Still, it's not all bad.   I'm not going to do a Billy Joe Armstrong and sleep right through.  We have the anticipation of a spectacular Autumn display, real ale by the fireside and blackberry and apple crumble to provide a warming layer of fat for winter.  Kicking off the Autumn/Winter season aesthetic, I've created this composite image from an ICM (intentional camera movement) photo of some twisted trees and a separate photo of a rookery.  What do you think? 

Another bonus for us is that the growing season is nearing an end; good news when you've spent many many hours this week chopping bamboo.  We've harvested enough canes to build a house worthy of a visit from Kevin McCloud and the Grand Designs team.

This hastily taken mobile shot was taken over halfway through.  In my eagerness to destroy the bamboo, I forgot to get a decent representative shot of before.  Suffice to say it was dense, encroaching on the lower part of the garden at an alarming rate and at least 12 feet high in places.

And now....let there be light.  

The fence will need a pop of colour methinks, but it's lovely to now open our back door and see more of the beautiful shapely oak tree (left in above image) and less of the Panda's paradise.

I thought this week I would share with you a very charming garden in the Worcestershire town of Bewdley, a picturesque Georgian town on the banks of the River Severn - around 25 minutes from us.  Bewdley, like many other places worldwide, has hit the news courtesy of flooding.  Huge flood barriers have been erected in recent years, but flood water breached the temporary barriers at Beales Corner on the southside of the town in 2020 and 2021.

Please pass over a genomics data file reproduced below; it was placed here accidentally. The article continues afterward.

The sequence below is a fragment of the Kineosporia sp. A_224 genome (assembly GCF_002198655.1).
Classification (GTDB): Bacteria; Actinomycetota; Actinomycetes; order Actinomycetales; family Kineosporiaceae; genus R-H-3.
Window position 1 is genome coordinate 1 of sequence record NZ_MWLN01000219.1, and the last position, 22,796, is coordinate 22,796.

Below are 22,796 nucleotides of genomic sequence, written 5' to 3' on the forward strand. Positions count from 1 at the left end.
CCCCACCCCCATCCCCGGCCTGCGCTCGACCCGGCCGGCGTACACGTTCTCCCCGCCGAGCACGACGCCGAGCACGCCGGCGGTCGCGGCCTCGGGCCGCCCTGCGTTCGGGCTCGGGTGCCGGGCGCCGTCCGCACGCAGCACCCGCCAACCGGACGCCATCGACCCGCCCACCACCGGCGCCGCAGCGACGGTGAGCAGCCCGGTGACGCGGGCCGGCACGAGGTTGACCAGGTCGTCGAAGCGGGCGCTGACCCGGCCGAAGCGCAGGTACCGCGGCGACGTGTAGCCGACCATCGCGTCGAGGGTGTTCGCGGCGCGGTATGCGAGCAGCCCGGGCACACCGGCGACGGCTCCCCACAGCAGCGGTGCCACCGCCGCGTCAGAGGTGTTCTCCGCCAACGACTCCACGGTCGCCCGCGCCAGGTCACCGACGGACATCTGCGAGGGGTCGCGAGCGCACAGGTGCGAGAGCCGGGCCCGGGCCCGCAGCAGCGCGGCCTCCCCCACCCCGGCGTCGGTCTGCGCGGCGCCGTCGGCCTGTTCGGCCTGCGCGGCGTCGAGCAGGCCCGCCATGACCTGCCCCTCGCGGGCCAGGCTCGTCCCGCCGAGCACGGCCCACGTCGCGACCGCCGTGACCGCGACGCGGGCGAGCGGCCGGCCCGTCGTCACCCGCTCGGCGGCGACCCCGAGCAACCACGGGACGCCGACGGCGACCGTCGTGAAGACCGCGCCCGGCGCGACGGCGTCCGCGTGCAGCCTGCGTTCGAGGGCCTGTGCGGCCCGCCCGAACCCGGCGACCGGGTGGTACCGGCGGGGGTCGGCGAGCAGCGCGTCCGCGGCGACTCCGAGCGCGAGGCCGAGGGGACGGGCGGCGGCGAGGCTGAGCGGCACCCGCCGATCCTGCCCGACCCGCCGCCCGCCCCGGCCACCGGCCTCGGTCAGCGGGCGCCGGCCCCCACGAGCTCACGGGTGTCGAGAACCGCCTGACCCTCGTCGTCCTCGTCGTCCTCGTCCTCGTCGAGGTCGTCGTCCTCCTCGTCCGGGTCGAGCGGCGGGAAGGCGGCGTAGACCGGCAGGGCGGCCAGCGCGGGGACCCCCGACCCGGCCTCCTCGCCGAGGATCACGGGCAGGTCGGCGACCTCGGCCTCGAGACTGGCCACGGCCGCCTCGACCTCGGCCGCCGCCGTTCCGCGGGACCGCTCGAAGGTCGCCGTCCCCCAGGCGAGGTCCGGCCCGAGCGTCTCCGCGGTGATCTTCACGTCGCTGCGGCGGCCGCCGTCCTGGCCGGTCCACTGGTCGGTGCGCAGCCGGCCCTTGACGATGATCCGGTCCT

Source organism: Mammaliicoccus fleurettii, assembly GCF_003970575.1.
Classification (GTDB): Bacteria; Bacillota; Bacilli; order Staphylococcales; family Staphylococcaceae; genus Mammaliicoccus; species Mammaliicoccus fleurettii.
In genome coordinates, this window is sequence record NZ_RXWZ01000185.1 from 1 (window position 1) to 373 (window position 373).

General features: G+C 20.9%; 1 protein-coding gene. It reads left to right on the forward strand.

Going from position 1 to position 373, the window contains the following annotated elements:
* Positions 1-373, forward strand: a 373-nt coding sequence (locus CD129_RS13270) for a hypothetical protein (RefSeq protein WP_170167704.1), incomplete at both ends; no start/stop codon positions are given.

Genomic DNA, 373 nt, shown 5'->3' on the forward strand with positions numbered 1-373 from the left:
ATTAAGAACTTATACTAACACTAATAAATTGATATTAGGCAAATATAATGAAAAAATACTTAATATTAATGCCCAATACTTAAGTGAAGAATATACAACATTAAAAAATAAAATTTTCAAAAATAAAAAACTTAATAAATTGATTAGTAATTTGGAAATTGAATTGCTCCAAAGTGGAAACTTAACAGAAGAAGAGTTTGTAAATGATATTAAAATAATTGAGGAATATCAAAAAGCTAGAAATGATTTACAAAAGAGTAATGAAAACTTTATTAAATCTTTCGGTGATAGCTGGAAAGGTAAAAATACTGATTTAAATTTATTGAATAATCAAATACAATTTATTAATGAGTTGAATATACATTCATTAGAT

The garden I'm referring to is a stunning riverside garden belonging to this cottage, aptly named "Dunfloodin."  Can you see the little bird flying towards the doorway?  Just inside the porch, are some beautiful ceramic hanging pots full of bird seed to cater for the local winged population.

Before I show you more, you're going to need a little background information, which necessitates a riverside walk from Bewdley to Arley.

Heading out of Bewdley in the direction of Arley, we pass a fabulous fish and chip shop, a characterful pub, a few cafes and numerous pretty riverside cottages.  Here are the flood defences in action in 2019.

The River Severn carves through the landscape, offers many scenic walks and holds great appeal to paddle boarders and canoeists.  Spend a day on the banks of the Severn and your soundtrack will be paddles swooshing through water, birdsong and the soothing, nostalgia-steeped whistles of passing steam trains.